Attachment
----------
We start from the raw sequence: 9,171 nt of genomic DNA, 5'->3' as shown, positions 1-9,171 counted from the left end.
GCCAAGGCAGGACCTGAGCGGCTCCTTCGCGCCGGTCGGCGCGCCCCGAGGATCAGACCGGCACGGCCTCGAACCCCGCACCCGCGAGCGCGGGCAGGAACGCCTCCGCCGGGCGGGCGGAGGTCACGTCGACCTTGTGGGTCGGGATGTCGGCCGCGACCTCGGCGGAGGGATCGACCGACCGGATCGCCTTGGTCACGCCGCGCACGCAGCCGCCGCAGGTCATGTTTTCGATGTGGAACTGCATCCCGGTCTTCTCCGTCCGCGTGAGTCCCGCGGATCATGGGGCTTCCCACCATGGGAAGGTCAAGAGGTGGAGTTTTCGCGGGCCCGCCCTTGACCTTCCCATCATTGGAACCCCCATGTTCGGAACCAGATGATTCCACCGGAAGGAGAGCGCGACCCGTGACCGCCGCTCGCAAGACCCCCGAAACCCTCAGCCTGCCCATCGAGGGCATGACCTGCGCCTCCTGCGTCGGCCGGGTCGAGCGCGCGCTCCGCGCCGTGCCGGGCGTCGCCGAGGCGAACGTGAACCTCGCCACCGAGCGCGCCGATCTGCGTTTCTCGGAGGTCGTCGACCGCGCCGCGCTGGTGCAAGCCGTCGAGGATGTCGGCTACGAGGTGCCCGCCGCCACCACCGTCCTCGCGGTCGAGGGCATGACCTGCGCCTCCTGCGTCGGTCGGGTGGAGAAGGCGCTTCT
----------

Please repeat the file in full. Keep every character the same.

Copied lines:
We start from the raw sequence: 9,171 nt of genomic DNA, 5'->3' as shown, positions 1-9,171 counted from the left end.
GCCAAGGCAGGACCTGAGCGGCTCCTTCGCGCCGGTCGGCGCGCCCCGAGGATCAGACCGGCACGGCCTCGAACCCCGCACCCGCGAGCGCGGGCAGGAACGCCTCCGCCGGGCGGGCGGAGGTCACGTCGACCTTGTGGGTCGGGATGTCGGCCGCGACCTCGGCGGAGGGATCGACCGACCGGATCGCCTTGGTCACGCCGCGCACGCAGCCGCCGCAGGTCATGTTTTCGATGTGGAACTGCATCCCGGTCTTCTCCGTCCGCGTGAGTCCCGCGGATCATGGGGCTTCCCACCATGGGAAGGTCAAGAGGTGGAGTTTTCGCGGGCCCGCCCTTGACCTTCCCATCATTGGAACCCCCATGTTCGGAACCAGATGATTCCACCGGAAGGAGAGCGCGACCCGTGACCGCCGCTCGCAAGACCCCCGAAACCCTCAGCCTGCCCATCGAGGGCATGACCTGCGCCTCCTGCGTCGGCCGGGTCGAGCGCGCGCTCCGCGCCGTGCCGGGCGTCGCCGAGGCGAACGTGAACCTCGCCACCGAGCGCGCCGATCTGCGTTTCTCGGAGGTCGTCGACCGCGCCGCGCTGGTGCAAGCCGTCGAGGATGTCGGCTACGAGGTGCCCGCCGCCACCACCGTCCTCGCGGTCGAGGGCATGACCTGCGCCTCCTGCGTCGGTCGGGTGGAGAAGGCGCTTCT